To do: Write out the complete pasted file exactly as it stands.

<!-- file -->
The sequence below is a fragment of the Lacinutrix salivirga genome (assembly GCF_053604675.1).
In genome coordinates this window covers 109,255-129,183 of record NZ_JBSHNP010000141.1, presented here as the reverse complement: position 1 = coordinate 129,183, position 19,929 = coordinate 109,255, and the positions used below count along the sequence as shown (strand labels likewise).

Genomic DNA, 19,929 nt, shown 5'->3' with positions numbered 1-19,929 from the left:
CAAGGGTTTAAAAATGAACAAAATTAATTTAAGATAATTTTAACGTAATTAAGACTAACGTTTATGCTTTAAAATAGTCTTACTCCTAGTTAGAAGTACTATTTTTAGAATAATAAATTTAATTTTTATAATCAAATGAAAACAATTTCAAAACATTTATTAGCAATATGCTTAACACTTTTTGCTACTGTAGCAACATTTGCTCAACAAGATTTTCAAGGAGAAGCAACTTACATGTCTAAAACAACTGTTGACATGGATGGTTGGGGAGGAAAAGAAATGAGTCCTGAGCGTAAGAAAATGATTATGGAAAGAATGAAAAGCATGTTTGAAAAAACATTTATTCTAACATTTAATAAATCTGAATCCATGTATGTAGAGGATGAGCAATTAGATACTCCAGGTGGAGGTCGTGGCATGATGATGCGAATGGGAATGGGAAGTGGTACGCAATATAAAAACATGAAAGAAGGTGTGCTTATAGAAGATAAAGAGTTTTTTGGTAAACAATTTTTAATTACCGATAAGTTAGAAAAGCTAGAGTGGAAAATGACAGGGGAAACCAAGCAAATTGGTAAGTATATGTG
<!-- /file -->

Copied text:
The sequence below is a fragment of the Lacinutrix salivirga genome (assembly GCF_053604675.1).
In genome coordinates this window covers 109,255-129,183 of record NZ_JBSHNP010000141.1, presented here as the reverse complement: position 1 = coordinate 129,183, position 19,929 = coordinate 109,255, and the positions used below count along the sequence as shown (strand labels likewise).

Genomic DNA, 19,929 nt, shown 5'->3' with positions numbered 1-19,929 from the left:
CAAGGGTTTAAAAATGAACAAAATTAATTTAAGATAATTTTAACGTAATTAAGACTAACGTTTATGCTTTAAAATAGTCTTACTCCTAGTTAGAAGTACTATTTTTAGAATAATAAATTTAATTTTTATAATCAAATGAAAACAATTTCAAAACATTTATTAGCAATATGCTTAACACTTTTTGCTACTGTAGCAACATTTGCTCAACAAGATTTTCAAGGAGAAGCAACTTACATGTCTAAAACAACTGTTGACATGGATGGTTGGGGAGGAAAAGAAATGAGTCCTGAGCGTAAGAAAATGATTATGGAAAGAATGAAAAGCATGTTTGAAAAAACATTTATTCTAACATTTAATAAATCTGAATCCATGTATGTAGAGGATGAGCAATTAGATACTCCAGGTGGAGGTCGTGGCATGATGATGCGAATGGGAATGGGAAGTGGTACGCAATATAAAAACATGAAAGAAGGTGTGCTTATAGAAGATAAAGAGTTTTTTGGTAAACAATTTTTAATTACCGATAAGTTAGAAAAGCTAGAGTGGAAAATGACAGGGGAAACCAAGCAAATTGGTAAGTATATGTG